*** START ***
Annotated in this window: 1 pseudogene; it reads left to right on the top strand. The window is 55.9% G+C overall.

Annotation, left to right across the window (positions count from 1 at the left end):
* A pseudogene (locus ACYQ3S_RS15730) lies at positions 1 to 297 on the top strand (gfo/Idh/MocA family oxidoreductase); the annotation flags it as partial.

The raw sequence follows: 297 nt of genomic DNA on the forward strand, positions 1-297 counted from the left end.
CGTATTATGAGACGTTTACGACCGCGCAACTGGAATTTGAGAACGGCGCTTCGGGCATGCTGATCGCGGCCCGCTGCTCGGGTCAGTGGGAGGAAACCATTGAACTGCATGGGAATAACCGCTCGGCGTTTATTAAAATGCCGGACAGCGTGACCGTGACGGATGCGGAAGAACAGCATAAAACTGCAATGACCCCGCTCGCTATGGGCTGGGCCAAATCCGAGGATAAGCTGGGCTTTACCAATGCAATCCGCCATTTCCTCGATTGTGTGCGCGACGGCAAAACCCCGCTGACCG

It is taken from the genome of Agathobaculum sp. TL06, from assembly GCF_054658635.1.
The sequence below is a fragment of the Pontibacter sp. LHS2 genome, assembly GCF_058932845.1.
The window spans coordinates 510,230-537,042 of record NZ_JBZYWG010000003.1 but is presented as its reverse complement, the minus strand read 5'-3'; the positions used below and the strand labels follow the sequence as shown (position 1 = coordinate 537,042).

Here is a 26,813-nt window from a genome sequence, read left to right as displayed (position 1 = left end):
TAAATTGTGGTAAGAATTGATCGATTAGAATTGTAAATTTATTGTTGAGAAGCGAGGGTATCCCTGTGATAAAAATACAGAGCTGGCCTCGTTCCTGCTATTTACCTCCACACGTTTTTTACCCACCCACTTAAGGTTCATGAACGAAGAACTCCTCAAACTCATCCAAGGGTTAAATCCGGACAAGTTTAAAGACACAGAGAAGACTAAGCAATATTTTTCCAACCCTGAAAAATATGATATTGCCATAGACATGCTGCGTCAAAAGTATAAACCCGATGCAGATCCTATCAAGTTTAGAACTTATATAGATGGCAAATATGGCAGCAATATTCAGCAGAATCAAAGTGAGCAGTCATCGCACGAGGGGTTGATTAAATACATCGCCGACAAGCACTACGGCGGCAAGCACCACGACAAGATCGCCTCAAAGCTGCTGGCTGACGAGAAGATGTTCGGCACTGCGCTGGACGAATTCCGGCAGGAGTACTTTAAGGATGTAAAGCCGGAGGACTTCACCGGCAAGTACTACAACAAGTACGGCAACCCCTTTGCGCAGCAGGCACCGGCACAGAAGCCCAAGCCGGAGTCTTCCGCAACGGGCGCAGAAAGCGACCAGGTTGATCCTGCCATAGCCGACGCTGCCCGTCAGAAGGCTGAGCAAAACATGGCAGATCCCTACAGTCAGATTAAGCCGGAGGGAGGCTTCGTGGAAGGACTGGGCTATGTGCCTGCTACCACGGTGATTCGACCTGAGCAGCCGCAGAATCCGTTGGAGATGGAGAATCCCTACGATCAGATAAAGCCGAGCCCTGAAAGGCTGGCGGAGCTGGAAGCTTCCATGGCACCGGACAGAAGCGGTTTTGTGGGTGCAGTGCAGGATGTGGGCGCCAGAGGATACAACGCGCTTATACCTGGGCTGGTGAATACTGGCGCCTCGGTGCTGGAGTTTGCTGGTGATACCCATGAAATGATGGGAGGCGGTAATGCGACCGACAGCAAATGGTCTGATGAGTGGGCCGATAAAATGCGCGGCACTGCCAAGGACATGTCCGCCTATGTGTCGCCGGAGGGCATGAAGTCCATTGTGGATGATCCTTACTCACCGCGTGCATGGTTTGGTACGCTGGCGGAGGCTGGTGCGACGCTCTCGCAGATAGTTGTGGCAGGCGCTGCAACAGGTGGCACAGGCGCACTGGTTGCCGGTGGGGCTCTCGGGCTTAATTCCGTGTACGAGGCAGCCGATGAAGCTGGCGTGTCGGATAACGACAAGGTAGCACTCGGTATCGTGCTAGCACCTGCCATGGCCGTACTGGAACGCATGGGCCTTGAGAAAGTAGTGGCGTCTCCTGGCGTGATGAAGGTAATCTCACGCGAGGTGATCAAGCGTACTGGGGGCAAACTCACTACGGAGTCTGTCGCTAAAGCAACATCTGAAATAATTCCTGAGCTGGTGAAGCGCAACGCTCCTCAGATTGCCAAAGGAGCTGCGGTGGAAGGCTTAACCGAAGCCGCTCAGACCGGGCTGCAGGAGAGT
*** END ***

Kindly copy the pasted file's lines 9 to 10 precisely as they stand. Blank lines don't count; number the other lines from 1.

Here is a 26,813-nt window from a genome sequence, read left to right as displayed (position 1 = left end):
TAAATTGTGGTAAGAATTGATCGATTAGAATTGTAAATTTATTGTTGAGAAGCGAGGGTATCCCTGTGATAAAAATACAGAGCTGGCCTCGTTCCTGCTATTTACCTCCACACGTTTTTTACCCACCCACTTAAGGTTCATGAACGAAGAACTCCTCAAACTCATCCAAGGGTTAAATCCGGACAAGTTTAAAGACACAGAGAAGACTAAGCAATATTTTTCCAACCCTGAAAAATATGATATTGCCATAGACATGCTGCGTCAAAAGTATAAACCCGATGCAGATCCTATCAAGTTTAGAACTTATATAGATGGCAAATATGGCAGCAATATTCAGCAGAATCAAAGTGAGCAGTCATCGCACGAGGGGTTGATTAAATACATCGCCGACAAGCACTACGGCGGCAAGCACCACGACAAGATCGCCTCAAAGCTGCTGGCTGACGAGAAGATGTTCGGCACTGCGCTGGACGAATTCCGGCAGGAGTACTTTAAGGATGTAAAGCCGGAGGACTTCACCGGCAAGTACTACAACAAGTACGGCAACCCCTTTGCGCAGCAGGCACCGGCACAGAAGCCCAAGCCGGAGTCTTCCGCAACGGGCGCAGAAAGCGACCAGGTTGATCCTGCCATAGCCGACGCTGCCCGTCAGAAGGCTGAGCAAAACATGGCAGATCCCTACAGTCAGATTAAGCCGGAGGGAGGCTTCGTGGAAGGACTGGGCTATGTGCCTGCTACCACGGTGATTCGACCTGAGCAGCCGCAGAATCCGTTGGAGATGGAGAATCCCTACGATCAGATAAAGCCGAGCCCTGAAAGGCTGGCGGAGCTGGAAGCTTCCATGGCACCGGACAGAAGCGGTTTTGTGGGTGCAGTGCAGGATGTGGGCGCCAGAGGATACAACGCGCTTATACCTGGGCTGGTGAATACTGGCGCCTCGGTGCTGGAGTTTGCTGGTGATACCCATGAAATGATGGGAGGCGGTAATGCGACCGACAGCAAATGGTCTGATGAGTGGGCCGATAAAATGCGCGGCACTGCCAAGGACATGTCCGCCTATGTGTCGCCGGAGGGCATGAAGTCCATTGTGGATGATCCTTACTCACCGCGTGCATGGTTTGGTACGCTGGCGGAGGCTGGTGCGACGCTCTCGCAGATAGTTGTGGCAGGCGCTGCAACAGGTGGCACAGGCGCACTGGTTGCCGGTGGGGCTCTCGGGCTTAATTCCGTGTACGAGGCAGCCGATGAAGCTGGCGTGTCGGATAACGACAAGGTAGCACTCGGTATCGTGCTAGCACCTGCCATGGCCGTACTGGAACGCATGGGCCTTGAGAAAGTAGTGGCGTCTCCTGGCGTGATGAAGGTAATCTCACGCGAGGTGATCAAGCGTACTGGGGGCAAACTCACTACGGAGTCTGTCGCTAAAGCAACATCTGAAATAATTCCTGAGCTGGTGAAGCGCAACGCTCCTCAGATTGCCAAAGGAGCTGCGGTGGAAGGCTTAACCGAAGCCGCTCAGACCGGGCTGCAGGAGAGT